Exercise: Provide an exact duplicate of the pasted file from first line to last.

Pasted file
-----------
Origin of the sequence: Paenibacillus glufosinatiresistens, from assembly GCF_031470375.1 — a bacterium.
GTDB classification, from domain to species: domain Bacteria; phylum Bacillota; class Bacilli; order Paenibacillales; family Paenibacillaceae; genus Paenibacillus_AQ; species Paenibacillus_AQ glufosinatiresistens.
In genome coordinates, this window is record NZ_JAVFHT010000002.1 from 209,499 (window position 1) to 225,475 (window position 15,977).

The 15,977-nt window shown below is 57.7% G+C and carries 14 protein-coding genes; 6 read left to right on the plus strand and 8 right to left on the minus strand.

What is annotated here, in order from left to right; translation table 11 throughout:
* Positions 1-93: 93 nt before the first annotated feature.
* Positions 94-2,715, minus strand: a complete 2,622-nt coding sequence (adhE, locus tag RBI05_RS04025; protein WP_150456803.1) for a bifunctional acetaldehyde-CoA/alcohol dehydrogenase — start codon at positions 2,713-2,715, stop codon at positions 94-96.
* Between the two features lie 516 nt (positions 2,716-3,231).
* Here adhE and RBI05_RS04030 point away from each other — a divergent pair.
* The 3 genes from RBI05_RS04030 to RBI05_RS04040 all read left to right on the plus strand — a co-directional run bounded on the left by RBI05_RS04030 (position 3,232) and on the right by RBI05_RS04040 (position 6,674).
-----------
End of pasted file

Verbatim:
Origin of the sequence: Paenibacillus glufosinatiresistens, from assembly GCF_031470375.1 — a bacterium.
GTDB classification, from domain to species: domain Bacteria; phylum Bacillota; class Bacilli; order Paenibacillales; family Paenibacillaceae; genus Paenibacillus_AQ; species Paenibacillus_AQ glufosinatiresistens.
In genome coordinates, this window is record NZ_JAVFHT010000002.1 from 209,499 (window position 1) to 225,475 (window position 15,977).

The 15,977-nt window shown below is 57.7% G+C and carries 14 protein-coding genes; 6 read left to right on the plus strand and 8 right to left on the minus strand.

What is annotated here, in order from left to right; translation table 11 throughout:
* Positions 1-93: 93 nt before the first annotated feature.
* Positions 94-2,715, minus strand: a complete 2,622-nt coding sequence (adhE, locus tag RBI05_RS04025; protein WP_150456803.1) for a bifunctional acetaldehyde-CoA/alcohol dehydrogenase — start codon at positions 2,713-2,715, stop codon at positions 94-96.
* Between the two features lie 516 nt (positions 2,716-3,231).
* Here adhE and RBI05_RS04030 point away from each other — a divergent pair.
* The 3 genes from RBI05_RS04030 to RBI05_RS04040 all read left to right on the plus strand — a co-directional run bounded on the left by RBI05_RS04030 (position 3,232) and on the right by RBI05_RS04040 (position 6,674).